How to get 90 PTE Listening (Pearson Scored Test D) | Phương pháp ôn luyện thi PTE 90

Mar 16, 2021 06:54 · 2612 words · 13 minute read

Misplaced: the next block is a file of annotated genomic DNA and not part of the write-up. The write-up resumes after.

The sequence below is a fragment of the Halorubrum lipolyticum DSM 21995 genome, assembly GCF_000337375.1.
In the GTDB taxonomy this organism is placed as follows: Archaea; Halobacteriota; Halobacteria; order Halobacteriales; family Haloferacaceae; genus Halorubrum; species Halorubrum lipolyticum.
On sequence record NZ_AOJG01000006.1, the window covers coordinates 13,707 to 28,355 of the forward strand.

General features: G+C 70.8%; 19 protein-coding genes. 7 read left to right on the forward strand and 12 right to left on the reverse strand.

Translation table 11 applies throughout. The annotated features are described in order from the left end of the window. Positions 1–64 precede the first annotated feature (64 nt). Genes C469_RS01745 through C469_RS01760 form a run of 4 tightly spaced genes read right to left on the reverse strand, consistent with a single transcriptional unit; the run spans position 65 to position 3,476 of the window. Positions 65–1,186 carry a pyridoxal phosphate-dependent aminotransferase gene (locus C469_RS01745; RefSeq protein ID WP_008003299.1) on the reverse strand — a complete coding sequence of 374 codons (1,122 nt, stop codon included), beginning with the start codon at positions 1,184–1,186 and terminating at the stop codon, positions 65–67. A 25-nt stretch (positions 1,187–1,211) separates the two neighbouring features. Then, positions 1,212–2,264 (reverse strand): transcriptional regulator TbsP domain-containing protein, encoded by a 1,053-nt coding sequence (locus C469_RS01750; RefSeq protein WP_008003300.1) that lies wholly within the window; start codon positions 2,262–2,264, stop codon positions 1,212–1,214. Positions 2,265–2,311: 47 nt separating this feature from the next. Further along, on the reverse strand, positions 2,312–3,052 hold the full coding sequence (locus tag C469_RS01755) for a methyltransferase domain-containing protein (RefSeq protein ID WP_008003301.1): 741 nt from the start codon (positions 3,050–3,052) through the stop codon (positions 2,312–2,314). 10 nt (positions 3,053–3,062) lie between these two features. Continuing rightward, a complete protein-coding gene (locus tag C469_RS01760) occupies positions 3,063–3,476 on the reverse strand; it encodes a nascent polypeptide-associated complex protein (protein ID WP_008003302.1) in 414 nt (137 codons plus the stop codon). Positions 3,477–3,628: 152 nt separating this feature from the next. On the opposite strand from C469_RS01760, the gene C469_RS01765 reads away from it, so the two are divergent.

today i would like to show you how i score 90 in pte listening hi guys welcome back to my channel this is moni and i’m currently a trainer at pte magic i have been tutoring vte for more than four years now since i scored 90 all bands in my pte exam not just once but several times not only that i also score perfect 90 bands in all Pearson official mock tests you can also find these mock tests on ptepractice. com and they are the official tests from pearson which use the same marking system as the real test and today i would like to show you how i scroll 90 pte listening in this mock test however before we go on if you want to see more videos like this then please click the like button below and also subscribe to my channel if you have not done so so that i can make more videos for you one important aspect that makes pte so different from other english proficiency tests like ielts or toefl or toeic is that even if you choose all the correct answers in pte listening you will not get 90.